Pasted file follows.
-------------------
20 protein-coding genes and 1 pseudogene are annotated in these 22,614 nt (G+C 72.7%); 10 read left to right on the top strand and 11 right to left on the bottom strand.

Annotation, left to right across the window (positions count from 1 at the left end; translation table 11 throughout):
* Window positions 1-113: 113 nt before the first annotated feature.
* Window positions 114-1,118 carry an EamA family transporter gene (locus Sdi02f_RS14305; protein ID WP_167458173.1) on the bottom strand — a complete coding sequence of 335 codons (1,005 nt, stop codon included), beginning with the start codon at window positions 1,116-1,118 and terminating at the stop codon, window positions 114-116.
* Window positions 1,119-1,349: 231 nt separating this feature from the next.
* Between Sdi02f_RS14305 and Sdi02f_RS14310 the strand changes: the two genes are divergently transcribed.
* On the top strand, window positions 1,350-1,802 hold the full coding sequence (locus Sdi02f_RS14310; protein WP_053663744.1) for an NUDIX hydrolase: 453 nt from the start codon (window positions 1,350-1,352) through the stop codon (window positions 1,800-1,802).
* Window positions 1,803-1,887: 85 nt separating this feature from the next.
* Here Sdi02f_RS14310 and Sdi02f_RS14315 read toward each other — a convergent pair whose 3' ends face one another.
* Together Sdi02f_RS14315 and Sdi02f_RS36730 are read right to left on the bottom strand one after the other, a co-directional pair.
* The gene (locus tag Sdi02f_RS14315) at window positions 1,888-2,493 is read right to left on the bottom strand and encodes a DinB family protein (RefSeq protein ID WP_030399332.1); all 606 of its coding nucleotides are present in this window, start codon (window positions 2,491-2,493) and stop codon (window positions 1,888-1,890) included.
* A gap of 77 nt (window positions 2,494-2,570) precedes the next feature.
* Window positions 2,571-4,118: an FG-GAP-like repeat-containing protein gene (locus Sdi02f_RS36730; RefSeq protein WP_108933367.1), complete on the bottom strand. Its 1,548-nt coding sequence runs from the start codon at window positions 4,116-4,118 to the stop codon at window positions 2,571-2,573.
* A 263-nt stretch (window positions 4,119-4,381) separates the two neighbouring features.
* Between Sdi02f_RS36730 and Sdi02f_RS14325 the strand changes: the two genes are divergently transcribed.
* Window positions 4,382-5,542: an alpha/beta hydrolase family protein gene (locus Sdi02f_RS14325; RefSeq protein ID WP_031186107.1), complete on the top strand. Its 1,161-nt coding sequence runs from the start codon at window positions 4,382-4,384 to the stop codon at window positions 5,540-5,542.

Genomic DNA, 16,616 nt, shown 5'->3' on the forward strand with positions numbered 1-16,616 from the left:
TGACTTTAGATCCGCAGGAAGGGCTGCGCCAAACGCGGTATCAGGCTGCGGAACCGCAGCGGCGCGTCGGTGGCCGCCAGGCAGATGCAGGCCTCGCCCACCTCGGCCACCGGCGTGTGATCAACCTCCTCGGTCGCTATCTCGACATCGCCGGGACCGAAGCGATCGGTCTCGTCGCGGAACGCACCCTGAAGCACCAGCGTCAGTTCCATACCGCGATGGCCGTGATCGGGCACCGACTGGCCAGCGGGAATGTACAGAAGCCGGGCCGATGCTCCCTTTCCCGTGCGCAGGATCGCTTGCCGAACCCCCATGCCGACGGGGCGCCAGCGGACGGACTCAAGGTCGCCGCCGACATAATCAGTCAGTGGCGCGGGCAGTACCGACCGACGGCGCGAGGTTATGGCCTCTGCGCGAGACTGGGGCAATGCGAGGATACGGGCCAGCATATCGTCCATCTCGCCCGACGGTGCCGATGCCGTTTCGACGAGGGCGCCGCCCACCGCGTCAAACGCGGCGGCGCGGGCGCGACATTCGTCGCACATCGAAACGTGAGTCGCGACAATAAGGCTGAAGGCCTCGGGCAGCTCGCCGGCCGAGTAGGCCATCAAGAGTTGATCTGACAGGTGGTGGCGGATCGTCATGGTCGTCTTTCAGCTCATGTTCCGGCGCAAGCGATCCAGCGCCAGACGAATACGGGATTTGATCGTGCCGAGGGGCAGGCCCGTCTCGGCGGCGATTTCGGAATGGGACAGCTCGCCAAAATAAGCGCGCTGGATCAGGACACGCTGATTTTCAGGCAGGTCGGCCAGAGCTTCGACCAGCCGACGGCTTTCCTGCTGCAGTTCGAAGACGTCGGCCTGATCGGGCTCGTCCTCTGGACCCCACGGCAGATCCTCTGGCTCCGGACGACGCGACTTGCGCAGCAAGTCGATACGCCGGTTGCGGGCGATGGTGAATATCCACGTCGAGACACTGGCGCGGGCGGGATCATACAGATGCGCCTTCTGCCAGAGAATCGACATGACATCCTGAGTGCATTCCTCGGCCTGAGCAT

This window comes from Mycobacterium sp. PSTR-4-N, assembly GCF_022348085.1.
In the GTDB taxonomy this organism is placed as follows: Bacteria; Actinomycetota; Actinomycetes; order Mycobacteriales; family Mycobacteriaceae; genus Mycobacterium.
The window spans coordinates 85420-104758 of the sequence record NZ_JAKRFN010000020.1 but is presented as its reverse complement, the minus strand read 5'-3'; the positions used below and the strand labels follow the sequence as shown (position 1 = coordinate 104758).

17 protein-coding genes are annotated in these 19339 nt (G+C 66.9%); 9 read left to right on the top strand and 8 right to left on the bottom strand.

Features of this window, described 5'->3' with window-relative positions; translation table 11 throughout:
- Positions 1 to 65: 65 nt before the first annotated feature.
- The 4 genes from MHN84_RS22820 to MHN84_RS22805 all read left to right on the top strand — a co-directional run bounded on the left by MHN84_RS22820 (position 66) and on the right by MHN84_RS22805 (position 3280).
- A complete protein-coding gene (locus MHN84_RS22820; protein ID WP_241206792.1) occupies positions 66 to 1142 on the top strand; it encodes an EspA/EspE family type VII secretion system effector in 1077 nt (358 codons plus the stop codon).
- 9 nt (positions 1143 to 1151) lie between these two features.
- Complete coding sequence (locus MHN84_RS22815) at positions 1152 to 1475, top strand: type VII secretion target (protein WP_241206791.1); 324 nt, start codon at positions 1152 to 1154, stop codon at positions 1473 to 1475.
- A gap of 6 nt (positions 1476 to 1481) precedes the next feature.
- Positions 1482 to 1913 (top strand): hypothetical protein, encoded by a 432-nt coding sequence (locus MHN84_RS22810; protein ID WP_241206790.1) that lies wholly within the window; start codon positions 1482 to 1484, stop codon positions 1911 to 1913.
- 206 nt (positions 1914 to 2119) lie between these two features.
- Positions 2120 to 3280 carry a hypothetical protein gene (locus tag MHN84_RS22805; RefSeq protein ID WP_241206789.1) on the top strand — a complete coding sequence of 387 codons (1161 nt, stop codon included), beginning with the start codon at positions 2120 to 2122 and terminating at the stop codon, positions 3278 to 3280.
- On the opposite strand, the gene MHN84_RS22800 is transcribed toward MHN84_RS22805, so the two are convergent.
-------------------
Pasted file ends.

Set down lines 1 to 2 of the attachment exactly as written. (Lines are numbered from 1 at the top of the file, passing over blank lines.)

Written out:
20 protein-coding genes and 1 pseudogene are annotated in these 22,614 nt (G+C 72.7%); 10 read left to right on the top strand and 11 right to left on the bottom strand.

Annotation, left to right across the window (positions count from 1 at the left end; translation table 11 throughout):